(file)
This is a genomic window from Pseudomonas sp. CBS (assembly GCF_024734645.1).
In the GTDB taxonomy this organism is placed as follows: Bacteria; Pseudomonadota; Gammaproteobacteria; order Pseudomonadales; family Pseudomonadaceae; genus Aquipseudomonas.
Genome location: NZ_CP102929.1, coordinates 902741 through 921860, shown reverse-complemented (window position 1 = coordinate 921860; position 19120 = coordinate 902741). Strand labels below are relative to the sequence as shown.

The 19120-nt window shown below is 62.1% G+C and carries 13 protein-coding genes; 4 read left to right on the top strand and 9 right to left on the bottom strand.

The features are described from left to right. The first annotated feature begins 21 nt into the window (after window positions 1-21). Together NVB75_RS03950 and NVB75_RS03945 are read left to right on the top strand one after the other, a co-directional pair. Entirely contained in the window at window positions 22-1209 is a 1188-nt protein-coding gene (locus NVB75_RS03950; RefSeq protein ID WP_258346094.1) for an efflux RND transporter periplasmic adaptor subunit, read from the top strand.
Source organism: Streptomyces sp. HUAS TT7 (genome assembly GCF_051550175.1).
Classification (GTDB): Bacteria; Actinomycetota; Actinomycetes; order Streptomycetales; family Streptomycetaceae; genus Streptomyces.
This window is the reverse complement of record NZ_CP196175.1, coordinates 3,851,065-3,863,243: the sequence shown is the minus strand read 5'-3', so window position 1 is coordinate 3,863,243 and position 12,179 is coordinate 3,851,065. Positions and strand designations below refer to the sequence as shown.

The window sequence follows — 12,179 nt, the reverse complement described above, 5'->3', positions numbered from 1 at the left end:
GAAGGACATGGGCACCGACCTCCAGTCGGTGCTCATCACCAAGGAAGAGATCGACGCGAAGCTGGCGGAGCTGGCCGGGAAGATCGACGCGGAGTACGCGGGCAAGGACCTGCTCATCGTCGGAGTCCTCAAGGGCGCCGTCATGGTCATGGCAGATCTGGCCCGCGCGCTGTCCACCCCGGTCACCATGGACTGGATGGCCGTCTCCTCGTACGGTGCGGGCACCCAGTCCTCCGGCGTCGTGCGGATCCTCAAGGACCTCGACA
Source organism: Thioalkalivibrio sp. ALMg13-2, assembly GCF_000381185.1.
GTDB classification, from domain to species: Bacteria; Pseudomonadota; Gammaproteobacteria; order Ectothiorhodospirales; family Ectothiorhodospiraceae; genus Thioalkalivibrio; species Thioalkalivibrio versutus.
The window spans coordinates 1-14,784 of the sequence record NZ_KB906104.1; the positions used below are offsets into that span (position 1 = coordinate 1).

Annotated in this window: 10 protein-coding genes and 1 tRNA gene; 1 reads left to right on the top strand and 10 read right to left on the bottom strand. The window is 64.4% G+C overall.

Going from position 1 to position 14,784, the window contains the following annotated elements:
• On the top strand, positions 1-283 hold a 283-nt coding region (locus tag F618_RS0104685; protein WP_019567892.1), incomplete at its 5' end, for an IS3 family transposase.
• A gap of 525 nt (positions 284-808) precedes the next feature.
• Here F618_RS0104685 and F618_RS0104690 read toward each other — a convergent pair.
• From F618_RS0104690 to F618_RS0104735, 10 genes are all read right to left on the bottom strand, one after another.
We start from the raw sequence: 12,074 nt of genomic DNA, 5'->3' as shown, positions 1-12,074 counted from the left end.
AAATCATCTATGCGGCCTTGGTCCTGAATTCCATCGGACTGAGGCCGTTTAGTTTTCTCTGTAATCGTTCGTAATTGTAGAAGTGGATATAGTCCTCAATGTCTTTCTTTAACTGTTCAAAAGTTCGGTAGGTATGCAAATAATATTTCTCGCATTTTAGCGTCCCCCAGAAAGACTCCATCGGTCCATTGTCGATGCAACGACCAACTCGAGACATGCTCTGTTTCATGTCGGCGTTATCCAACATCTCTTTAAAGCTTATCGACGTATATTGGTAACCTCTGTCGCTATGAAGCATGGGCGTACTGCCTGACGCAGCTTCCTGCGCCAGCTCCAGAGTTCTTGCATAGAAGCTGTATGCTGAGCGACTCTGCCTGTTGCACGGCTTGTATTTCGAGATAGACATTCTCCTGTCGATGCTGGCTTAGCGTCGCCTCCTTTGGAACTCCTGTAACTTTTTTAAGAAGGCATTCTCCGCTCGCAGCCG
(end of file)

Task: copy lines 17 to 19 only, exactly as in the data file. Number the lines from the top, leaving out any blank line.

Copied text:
• A gap of 525 nt (positions 284-808) precedes the next feature.
• Here F618_RS0104685 and F618_RS0104690 read toward each other — a convergent pair.
• From F618_RS0104690 to F618_RS0104735, 10 genes are all read right to left on the bottom strand, one after another.